I would also say that the PPP didn’t have a level playing field, from judiciary to media, to security and intelligence establishment and to terrorist banned groups/ organizations they just all ganged up on it. 

LUBP: The Shias, Christians and Hindus amongst other numerical minority groups were considered most loyal PPP voting bank. It’s now established that PPP has lost trust and support of these communities due to its apathy, inaction and insensitivity on Shia genocide, and persecution/murder of Christians, Hindus, Ahmadis etc by Jihadist-sectarian groups. To what extent are party’s media and policy advisors responsible for this callous mismanagement?

JQ:  I always say it is not only ideology and sacrifices; your presence also counts in politics. Situation or numerical strength of various religious minority groups is different in different regions. According to Election Commission of Pakistan records, the Hindu community is the largest minority registered in Sindh, and the PPP got good numbers of minorities’ votes in Sindh. There are some 115,966 registered Ahmadi voters who mostly reside in Lahore and Chiniot districts of Punjab. They have been boycotting the election process since 1985 when Ahmadi voters were put in the list of non-Musim minorities.

It’s, however, true that Shia Muslim voters are not happy with the PPP government’s performance, and are displeased with its apathy, inaction and insensitivity on Shia genocide.

Christianity is the largest religious non-Muslim minority in the Punjab. Here, in my view, the party could not design effective policy to attract Christian voters despite its liberal and progressive approach and its response to various incidences of religious persecution. Although, major incidents of religious persecution happened in Punjab and the PML-N local leadership was involved in those incidents, yet the PML-N recaptured space due to presence of its marketers on the ground. On the contrary the PPP could not mobilize Christian voters and accommodate them on important party positions. Instead of contacting directly the Christian voters, it almost exclusively relied on the so-called minorities’ representative political party All Pakistan Minorities Alliance and its leader Paul Bhatti. Due to this policy, the PPP awarded tickets to APMA leader’s friends and relatives and ignored its own loyal workers. It was very discouraging development for all progressive Christians who had been working for the party.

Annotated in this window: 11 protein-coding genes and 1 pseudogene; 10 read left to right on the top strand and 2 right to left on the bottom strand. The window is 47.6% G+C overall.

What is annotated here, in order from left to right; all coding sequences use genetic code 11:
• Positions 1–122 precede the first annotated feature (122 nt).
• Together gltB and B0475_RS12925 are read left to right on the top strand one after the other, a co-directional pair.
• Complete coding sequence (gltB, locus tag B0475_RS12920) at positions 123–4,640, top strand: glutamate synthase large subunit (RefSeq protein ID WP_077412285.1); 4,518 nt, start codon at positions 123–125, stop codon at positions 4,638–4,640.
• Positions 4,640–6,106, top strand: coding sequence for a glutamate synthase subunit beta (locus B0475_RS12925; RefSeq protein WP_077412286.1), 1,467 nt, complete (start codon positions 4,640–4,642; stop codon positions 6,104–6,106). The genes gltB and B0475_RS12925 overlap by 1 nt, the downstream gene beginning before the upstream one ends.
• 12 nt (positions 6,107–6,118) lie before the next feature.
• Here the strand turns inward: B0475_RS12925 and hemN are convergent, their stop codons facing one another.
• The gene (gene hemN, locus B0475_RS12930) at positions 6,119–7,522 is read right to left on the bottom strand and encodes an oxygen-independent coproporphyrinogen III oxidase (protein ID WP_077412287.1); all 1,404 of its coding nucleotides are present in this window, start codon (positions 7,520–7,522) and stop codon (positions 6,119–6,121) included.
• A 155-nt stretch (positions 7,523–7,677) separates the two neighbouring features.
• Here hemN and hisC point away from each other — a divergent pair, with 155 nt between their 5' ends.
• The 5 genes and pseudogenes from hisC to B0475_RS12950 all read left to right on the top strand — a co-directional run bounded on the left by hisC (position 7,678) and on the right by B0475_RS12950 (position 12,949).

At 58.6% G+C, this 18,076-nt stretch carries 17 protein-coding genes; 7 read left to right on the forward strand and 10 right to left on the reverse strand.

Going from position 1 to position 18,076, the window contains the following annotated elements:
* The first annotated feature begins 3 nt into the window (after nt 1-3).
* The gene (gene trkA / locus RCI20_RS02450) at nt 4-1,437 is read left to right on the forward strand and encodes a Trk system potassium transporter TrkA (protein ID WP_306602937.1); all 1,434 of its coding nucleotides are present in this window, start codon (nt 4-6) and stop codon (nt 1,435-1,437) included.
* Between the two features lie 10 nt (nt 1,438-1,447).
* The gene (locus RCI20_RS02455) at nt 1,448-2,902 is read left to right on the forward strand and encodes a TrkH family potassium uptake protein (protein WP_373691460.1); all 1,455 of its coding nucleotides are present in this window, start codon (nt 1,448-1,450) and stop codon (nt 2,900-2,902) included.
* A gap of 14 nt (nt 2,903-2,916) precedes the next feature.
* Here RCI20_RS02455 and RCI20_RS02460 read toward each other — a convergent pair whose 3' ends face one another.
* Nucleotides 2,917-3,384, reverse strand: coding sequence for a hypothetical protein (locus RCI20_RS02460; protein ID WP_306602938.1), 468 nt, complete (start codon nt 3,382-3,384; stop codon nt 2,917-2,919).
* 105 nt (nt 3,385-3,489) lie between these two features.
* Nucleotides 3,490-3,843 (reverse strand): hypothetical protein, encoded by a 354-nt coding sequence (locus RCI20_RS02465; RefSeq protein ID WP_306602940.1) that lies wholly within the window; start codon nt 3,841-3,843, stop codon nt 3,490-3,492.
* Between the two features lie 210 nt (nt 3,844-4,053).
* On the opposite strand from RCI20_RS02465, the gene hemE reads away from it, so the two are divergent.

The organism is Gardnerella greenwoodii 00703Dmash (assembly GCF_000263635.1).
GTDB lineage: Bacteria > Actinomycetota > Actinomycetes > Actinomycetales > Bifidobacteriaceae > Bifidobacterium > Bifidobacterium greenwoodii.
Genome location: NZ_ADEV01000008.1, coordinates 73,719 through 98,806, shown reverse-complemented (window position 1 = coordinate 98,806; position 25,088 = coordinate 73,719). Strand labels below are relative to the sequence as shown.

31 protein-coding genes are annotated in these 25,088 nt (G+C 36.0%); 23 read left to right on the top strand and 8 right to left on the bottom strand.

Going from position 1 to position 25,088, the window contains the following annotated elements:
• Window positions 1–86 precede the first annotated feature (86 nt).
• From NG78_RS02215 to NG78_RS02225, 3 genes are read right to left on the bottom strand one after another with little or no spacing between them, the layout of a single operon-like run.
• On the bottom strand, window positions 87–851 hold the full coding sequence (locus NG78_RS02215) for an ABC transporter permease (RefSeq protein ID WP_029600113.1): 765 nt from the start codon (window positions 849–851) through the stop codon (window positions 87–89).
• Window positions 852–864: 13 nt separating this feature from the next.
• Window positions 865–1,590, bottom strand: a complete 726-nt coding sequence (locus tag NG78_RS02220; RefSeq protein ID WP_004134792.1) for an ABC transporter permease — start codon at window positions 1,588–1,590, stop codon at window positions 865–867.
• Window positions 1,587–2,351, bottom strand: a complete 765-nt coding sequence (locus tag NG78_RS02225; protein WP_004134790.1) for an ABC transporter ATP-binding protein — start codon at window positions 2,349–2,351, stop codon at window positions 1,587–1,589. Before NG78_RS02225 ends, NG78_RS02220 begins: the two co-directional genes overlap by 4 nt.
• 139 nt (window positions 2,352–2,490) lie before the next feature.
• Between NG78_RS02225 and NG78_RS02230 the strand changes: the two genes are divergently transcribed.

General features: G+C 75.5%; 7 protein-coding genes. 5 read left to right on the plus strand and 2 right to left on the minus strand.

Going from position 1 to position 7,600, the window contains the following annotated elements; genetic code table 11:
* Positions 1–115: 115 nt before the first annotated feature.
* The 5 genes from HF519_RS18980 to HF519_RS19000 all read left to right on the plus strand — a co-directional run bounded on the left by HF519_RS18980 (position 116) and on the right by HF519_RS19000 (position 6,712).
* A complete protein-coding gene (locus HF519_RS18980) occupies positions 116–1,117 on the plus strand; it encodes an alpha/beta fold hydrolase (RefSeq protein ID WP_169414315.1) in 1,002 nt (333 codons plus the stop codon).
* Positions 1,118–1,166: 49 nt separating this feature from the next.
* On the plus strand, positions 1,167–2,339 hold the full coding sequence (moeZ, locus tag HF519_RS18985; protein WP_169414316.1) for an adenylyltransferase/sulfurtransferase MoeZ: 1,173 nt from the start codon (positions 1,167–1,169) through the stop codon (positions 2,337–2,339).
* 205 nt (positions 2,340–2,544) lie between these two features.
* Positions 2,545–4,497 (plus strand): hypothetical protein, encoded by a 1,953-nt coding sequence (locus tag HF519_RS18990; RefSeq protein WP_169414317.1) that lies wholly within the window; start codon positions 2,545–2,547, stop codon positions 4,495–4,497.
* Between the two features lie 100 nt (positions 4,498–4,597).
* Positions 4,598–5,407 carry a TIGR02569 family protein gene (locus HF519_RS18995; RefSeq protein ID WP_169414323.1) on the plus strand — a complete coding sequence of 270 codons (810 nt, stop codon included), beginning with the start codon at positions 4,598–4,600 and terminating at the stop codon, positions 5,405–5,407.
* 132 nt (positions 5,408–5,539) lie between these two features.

In 2002, Mushtaq Victor who was elected member of assembly on minorities’ reserved seats by Pakistan Peoples Party on the recommendation of APMA left the PPP and joined the then ruling party PML-Q as a bargain to be a Parliamentary Secretary in Government. http://www.pakistanchristianpost.com/headlinenewsd.php?hnewsid=93

I have been continuously writing against this APMA and Paul Bhatti appeasing policy. The policy really damaged the party’s vote bank in Punjab. It also blocked the way of new Christian members.